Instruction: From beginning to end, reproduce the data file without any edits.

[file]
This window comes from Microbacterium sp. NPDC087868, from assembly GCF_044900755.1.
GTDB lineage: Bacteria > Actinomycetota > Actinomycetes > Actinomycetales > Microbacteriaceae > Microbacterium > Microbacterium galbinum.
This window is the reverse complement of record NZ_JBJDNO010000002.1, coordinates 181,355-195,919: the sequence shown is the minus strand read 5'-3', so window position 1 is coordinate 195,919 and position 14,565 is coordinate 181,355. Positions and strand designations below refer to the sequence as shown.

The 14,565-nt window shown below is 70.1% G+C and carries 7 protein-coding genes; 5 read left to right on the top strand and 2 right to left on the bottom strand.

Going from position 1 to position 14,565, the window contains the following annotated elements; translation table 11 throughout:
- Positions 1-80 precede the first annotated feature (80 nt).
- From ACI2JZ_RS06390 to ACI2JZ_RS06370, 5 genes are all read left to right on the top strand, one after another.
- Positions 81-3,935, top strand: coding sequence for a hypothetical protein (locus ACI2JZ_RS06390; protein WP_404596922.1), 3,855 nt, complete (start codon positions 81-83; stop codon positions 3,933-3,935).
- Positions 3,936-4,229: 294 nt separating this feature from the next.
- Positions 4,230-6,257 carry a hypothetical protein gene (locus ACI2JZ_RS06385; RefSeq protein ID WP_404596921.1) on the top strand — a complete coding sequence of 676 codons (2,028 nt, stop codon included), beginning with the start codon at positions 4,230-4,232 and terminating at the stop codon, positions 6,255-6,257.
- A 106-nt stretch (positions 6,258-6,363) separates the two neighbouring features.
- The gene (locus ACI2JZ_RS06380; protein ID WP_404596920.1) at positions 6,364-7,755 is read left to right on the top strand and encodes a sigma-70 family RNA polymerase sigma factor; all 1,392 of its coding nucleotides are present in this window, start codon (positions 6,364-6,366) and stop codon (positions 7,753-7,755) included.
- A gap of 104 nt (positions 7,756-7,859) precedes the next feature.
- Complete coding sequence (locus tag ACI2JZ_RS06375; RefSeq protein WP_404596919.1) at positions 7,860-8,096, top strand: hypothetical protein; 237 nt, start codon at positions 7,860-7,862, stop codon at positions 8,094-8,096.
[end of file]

This window comes from Microbacterium sp. NPDC087868, from assembly GCF_044900755.1.
GTDB lineage: Bacteria > Actinomycetota > Actinomycetes > Actinomycetales > Microbacteriaceae > Microbacterium > Microbacterium galbinum.
This window is the reverse complement of record NZ_JBJDNO010000002.1, coordinates 181,355-195,919: the sequence shown is the minus strand read 5'-3', so window position 1 is coordinate 195,919 and position 14,565 is coordinate 181,355. Positions and strand designations below refer to the sequence as shown.

The 14,565-nt window shown below is 70.1% G+C and carries 7 protein-coding genes; 5 read left to right on the top strand and 2 right to left on the bottom strand.

Going from position 1 to position 14,565, the window contains the following annotated elements; translation table 11 throughout:
- Positions 1-80 precede the first annotated feature (80 nt).
- From ACI2JZ_RS06390 to ACI2JZ_RS06370, 5 genes are all read left to right on the top strand, one after another.
- Positions 81-3,935, top strand: coding sequence for a hypothetical protein (locus ACI2JZ_RS06390; protein WP_404596922.1), 3,855 nt, complete (start codon positions 81-83; stop codon positions 3,933-3,935).
- Positions 3,936-4,229: 294 nt separating this feature from the next.
- Positions 4,230-6,257 carry a hypothetical protein gene (locus ACI2JZ_RS06385; RefSeq protein ID WP_404596921.1) on the top strand — a complete coding sequence of 676 codons (2,028 nt, stop codon included), beginning with the start codon at positions 4,230-4,232 and terminating at the stop codon, positions 6,255-6,257.
- A 106-nt stretch (positions 6,258-6,363) separates the two neighbouring features.
- The gene (locus ACI2JZ_RS06380; protein ID WP_404596920.1) at positions 6,364-7,755 is read left to right on the top strand and encodes a sigma-70 family RNA polymerase sigma factor; all 1,392 of its coding nucleotides are present in this window, start codon (positions 6,364-6,366) and stop codon (positions 7,753-7,755) included.
- A gap of 104 nt (positions 7,756-7,859) precedes the next feature.
- Complete coding sequence (locus tag ACI2JZ_RS06375; RefSeq protein WP_404596919.1) at positions 7,860-8,096, top strand: hypothetical protein; 237 nt, start codon at positions 7,860-7,862, stop codon at positions 8,094-8,096.